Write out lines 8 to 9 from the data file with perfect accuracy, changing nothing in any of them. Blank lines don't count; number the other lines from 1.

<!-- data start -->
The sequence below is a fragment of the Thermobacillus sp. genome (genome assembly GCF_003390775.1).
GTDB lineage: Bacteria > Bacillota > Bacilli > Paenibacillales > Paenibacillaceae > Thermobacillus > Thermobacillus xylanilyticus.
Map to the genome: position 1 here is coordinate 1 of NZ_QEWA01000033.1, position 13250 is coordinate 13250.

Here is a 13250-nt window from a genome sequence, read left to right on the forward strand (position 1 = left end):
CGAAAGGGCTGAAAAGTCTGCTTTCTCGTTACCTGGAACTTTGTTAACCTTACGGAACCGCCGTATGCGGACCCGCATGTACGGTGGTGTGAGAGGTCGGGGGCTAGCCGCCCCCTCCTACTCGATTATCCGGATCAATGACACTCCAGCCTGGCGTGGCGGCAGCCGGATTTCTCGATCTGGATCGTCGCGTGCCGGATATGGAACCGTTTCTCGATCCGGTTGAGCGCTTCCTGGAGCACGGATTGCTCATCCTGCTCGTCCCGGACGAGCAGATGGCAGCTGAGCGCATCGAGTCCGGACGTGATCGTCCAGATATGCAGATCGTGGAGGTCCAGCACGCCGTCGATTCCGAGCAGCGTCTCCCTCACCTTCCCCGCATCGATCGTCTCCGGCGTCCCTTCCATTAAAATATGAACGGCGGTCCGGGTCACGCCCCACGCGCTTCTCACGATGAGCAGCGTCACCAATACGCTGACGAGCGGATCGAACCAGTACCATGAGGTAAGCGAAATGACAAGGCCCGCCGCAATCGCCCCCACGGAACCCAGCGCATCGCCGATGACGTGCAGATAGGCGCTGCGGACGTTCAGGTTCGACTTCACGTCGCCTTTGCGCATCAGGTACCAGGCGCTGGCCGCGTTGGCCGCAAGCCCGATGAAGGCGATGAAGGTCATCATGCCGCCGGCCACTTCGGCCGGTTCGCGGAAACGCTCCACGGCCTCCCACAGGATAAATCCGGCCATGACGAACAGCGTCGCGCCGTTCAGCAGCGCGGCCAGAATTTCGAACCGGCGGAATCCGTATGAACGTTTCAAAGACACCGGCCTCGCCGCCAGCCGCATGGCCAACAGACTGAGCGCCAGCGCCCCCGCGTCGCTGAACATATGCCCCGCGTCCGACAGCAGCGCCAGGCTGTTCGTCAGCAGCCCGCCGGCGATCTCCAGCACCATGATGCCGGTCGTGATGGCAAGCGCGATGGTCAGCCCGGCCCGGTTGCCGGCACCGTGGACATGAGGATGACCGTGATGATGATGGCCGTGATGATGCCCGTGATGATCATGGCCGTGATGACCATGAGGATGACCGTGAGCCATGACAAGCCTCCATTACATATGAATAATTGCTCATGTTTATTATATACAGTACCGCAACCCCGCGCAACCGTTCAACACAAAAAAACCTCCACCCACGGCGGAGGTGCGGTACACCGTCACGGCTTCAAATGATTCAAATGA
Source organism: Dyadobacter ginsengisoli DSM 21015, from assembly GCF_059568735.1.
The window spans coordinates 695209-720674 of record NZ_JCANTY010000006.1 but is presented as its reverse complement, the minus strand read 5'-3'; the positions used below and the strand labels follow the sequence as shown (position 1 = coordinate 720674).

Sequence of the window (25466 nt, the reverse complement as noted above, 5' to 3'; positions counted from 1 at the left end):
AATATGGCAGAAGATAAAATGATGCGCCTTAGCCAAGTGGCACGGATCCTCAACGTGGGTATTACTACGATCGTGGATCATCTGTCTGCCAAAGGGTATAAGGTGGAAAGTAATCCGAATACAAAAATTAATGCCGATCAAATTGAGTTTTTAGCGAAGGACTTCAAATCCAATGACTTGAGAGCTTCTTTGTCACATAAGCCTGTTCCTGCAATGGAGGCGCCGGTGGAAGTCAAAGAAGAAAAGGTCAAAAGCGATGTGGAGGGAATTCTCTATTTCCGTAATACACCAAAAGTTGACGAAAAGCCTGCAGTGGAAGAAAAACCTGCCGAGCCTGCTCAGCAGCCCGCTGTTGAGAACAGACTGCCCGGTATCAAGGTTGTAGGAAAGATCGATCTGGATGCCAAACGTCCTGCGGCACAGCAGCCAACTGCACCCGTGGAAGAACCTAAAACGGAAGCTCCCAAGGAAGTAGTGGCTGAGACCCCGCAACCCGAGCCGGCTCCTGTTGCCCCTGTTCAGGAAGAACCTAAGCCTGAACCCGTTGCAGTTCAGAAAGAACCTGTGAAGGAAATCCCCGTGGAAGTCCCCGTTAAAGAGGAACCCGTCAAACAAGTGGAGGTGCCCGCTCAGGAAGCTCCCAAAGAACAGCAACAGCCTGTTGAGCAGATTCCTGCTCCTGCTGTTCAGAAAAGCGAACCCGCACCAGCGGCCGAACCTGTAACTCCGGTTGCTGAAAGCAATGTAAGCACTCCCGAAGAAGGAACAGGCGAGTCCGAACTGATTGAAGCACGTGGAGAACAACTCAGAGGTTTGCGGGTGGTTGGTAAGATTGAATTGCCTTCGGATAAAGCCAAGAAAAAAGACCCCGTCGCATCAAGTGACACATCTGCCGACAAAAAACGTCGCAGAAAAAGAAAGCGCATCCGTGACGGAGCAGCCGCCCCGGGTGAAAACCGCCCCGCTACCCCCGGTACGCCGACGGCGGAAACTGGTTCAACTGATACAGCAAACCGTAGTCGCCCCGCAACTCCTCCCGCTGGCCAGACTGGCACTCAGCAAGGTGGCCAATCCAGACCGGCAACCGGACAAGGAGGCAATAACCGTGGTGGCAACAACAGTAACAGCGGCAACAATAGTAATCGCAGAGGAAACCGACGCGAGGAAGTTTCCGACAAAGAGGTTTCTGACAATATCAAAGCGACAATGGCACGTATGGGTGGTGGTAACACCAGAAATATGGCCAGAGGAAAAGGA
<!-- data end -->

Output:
Sequence of the window (25466 nt, the reverse complement as noted above, 5' to 3'; positions counted from 1 at the left end):
AATATGGCAGAAGATAAAATGATGCGCCTTAGCCAAGTGGCACGGATCCTCAACGTGGGTATTACTACGATCGTGGATCATCTGTCTGCCAAAGGGTATAAGGTGGAAAGTAATCCGAATACAAAAATTAATGCCGATCAAATTGAGTTTTTAGCGAAGGACTTCAAATCCAATGACTTGAGAGCTTCTTTGTCACATAAGCCTGTTCCTGCAATGGAGGCGCCGGTGGAAGTCAAAGAAGAAAAGGTCAAAAGCGATGTGGAGGGAATTCTCTATTTCCGTAATACACCAAAAGTTGACGAAAAGCCTGCAGTGGAAGAAAAACCTGCCGAGCCTGCTCAGCAGCCCGCTGTTGAGAACAGACTGCCCGGTATCAAGGTTGTAGGAAAGATCGATCTGGATGCCAAACGTCCTGCGGCACAGCAGCCAACTGCACCCGTGGAAGAACCTAAAACGGAAGCTCCCAAGGAAGTAGTGGCTGAGACCCCGCAACCCGAGCCGGCTCCTGTTGCCCCTGTTCAGGAAGAACCTAAGCCTGAACCCGTTGCAGTTCAGAAAGAACCTGTGAAGGAAATCCCCGTGGAAGTCCCCGTTAAAGAGGAACCCGTCAAACAAGTGGAGGTGCCCGCTCAGGAAGCTCCCAAAGAACAGCAACAGCCTGTTGAGCAGATTCCTGCTCCTGCTGTTCAGAAAAGCGAACCCGCACCAGCGGCCGAACCTGTAACTCCGGTTGCTGAAAGCAATGTAAGCACTCCCGAAGAAGGAACAGGCGAGTCCGAACTGATTGAAGCACGTGGAGAACAACTCAGAGGTTTGCGGGTGGTTGGTAAGATTGAATTGCCTTCGGATAAAGCCAAGAAAAAAGACCCCGTCGCATCAAGTGACACATCTGCCGACAAAAAACGTCGCAGAAAAAGAAAGCGCATCCGTGACGGAGCAGCCGCCCCGGGTGAAAACCGCCCCGCTACCCCCGGTACGCCGACGGCGGAAACTGGTTCAACTGATACAGCAAACCGTAGTCGCCCCGCAACTCCTCCCGCTGGCCAGACTGGCACTCAGCAAGGTGGCCAATCCAGACCGGCAACCGGACAAGGAGGCAATAACCGTGGTGGCAACAACAGTAACAGCGGCAACAATAGTAATCGCAGAGGAAACCGACGCGAGGAAGTTTCCGACAAAGAGGTTTCTGACAATATCAAAGCGACAATGGCACGTATGGGTGGTGGTAACACCAGAAATATGGCCAGAGGAAAAGGA